The Dawkins Letters by David Robertson; published by Christian Focus; available from John Ritchie Ltd; 143 pages; price £4.99.
The author of The Dawkins Letters did not set out to write a rebuttal of Professor Richard Dawkins' much-publicised The God Delusion. In common with many Christians, he was deeply disturbed at the virulence of Dawkins' attack on those he considered deluded. Robertson's response was not to answer ferocity with ferocity, intolerance with intolerance, nor to drown out the opponent with louder, rather than sounder, arguments. The Publishers note that the author was appalled at the shallowness of arguments advanced against Dawkins and others of that ilk. As a result, Robertson wrote an open letter to Dawkins which was available only in his own locality. " somehow, (it) found its way onto Dawkins' website, where it generated the largest response, before or since." This spurred the author to write further letters.
The final letter of the series that comprises this little book of 144 pages is addressed to the reader. Entitled "Why believe?" it provides ten reasons he asks his readers to consider. He is open in his desire that they may lead the reader to seek God's face and His forgiveness. He writes with that worthy objective in view.
The ten letters that comprise the main thrust of the book deal with myths he seeks to debunk. They have intriguing titles, including The Myth of the Higher Consciousness, The Myth of Atheist Rationality and Tolerance, The Myth of the Cruel Old Testament God, and The Myth of the Immoral Bible. Each of these themes is dealt with from an unpretentious standpoint. He exposes the arrogance of much that Dawkins asserts without resorting to caricaturing him.
Unlike John Lennox's God's Undertaker, Robertson does not provide an index or reference his sources as carefully. He does discuss books and articles, some of which he recommends to his readers, but distracts the reader by including that discussion as a lengthy introduction to his "Why believe?" chapter. Most readers will find The Dawkins Letters a refreshingly gracious answer to the vicious attacks of Professor Dawkins.
God's Undertaker by John C Lennox; published by Lion; available from John Ritchie Ltd; 192 pages; price £8.99.
The unusual title of this 192-page paperback may not immediately reveal its purpose. Its focus is more evident in its sub-title; "Has Science Buried God?". Lennox observes that "the notion that there is an intelligent cause behind the universe, far from being recent, is as ancient as philosophy and religion themselves". The publication of Darwins's Origin of Species in 1859 was considered an attack on that fundamental belief. It was not the first such attack and did not go unopposed; its challenges were addressed by Samuel Wilberforce, a leading Anglican bishop, and scientists such as Lord Kelvin.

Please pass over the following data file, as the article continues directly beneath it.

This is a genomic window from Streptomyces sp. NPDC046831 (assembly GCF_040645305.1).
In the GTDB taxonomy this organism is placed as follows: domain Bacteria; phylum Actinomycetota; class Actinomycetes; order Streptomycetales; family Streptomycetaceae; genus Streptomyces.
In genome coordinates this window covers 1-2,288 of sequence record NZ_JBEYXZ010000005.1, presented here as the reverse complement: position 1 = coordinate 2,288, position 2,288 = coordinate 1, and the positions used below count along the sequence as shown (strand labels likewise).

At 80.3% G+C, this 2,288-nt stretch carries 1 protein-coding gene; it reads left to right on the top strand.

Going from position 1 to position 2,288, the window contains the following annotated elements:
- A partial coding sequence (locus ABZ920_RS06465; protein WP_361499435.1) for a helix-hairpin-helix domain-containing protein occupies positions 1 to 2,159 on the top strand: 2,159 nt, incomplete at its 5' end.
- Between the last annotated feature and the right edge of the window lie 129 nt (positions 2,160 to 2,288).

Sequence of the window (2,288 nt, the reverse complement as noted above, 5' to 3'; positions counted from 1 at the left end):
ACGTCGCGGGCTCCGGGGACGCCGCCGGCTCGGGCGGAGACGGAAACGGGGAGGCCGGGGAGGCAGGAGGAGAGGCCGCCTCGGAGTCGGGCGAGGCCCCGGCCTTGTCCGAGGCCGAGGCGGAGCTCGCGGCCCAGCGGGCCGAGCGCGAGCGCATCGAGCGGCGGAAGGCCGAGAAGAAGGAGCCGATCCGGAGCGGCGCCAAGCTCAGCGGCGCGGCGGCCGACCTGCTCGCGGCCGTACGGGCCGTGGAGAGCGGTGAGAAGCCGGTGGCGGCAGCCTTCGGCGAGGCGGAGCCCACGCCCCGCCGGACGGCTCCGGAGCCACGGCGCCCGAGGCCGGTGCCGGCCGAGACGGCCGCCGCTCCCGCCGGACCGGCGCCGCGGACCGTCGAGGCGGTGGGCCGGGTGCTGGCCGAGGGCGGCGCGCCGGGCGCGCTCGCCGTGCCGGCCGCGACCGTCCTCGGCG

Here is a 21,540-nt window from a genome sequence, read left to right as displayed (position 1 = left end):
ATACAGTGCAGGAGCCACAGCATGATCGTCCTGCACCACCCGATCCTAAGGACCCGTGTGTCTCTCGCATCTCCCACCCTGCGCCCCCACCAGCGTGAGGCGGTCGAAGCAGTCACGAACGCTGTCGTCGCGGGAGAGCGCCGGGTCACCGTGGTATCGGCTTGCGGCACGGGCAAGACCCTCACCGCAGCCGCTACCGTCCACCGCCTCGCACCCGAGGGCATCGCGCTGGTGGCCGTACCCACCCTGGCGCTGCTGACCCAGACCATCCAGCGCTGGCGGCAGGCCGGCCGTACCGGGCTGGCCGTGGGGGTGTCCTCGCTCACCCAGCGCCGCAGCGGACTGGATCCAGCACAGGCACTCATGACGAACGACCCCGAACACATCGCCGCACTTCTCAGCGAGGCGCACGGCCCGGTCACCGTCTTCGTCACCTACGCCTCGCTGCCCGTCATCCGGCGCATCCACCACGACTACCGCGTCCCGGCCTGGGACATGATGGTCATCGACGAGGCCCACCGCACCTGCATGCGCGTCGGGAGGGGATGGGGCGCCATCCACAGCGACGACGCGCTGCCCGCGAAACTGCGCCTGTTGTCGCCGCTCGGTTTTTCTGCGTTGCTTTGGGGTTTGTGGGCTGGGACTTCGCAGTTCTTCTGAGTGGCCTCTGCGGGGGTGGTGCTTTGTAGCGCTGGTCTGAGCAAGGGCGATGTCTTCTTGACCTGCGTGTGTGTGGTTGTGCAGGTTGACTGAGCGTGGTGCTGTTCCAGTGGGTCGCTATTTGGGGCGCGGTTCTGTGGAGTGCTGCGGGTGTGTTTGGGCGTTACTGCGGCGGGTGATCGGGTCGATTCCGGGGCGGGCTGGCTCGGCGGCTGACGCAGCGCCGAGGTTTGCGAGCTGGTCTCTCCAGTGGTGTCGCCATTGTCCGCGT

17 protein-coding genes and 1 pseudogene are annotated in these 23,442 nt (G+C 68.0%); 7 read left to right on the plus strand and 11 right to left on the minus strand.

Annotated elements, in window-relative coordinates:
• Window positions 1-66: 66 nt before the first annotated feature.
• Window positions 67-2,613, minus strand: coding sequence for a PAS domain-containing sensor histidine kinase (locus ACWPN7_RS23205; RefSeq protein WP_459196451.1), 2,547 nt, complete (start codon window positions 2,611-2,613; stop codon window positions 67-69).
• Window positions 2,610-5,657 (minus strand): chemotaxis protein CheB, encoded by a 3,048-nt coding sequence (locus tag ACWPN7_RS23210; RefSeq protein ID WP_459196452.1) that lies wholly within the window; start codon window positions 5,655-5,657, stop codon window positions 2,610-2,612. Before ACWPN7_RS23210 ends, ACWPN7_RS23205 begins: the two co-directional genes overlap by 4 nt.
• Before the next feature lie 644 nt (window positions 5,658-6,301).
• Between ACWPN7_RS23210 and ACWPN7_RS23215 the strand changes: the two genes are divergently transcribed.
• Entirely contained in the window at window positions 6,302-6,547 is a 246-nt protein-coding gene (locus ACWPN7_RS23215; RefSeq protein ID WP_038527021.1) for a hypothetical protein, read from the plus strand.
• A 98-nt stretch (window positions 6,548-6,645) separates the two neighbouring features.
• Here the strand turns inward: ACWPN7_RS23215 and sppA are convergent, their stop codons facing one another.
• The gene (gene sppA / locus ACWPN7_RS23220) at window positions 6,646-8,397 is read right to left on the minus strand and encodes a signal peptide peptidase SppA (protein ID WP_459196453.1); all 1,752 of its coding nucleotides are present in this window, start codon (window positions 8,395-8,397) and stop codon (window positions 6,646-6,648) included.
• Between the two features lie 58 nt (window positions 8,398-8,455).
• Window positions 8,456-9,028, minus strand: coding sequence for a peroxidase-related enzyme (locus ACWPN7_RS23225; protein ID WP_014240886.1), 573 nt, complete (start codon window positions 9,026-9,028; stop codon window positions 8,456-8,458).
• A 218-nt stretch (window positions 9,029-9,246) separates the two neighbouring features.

In the most public of ways Professor Richard Dawkins has poured out his virulent opposition to all who own there is a Creator and so in particular to all who by faith know a personal conscious relationship with that one Creator God, who has given us the faculties "to think, to speak, to read, to write, to do". John Lennox has taken issue with Dawkins and his philosophy in an equally public way. God's Undertaker is one part of his response to the often-intemperate assertions of Dawkins that there is no evidence-based proof that there is a God.
God's Undertaker does not treat the Biblical revelation of the great work of creation. Nonetheless, the author does not hide his faith in Christ. He follows the Pauline example of not always reasoning out of the Scriptures (Acts 17.2) but in certain circumstances from a standpoint that addresses the basis on which his opponents reason (cp. Acts 24.25). Lennox's careful reasoning does expose more than hairline cracks in the polished performances of those opponents. For some readers that careful reasoning will be demanding. However, unlike many works on the theme of God's Undertaker Lennox does not require of the reader a tolerance of large numbers or a knowledge of molecular biology.
As one would expect, the author's sources are carefully documented, and, although only a book of 192 pages, it includes a two-page index. God's Undertaker will reward a range of readers prepared to weigh the author's careful arguments.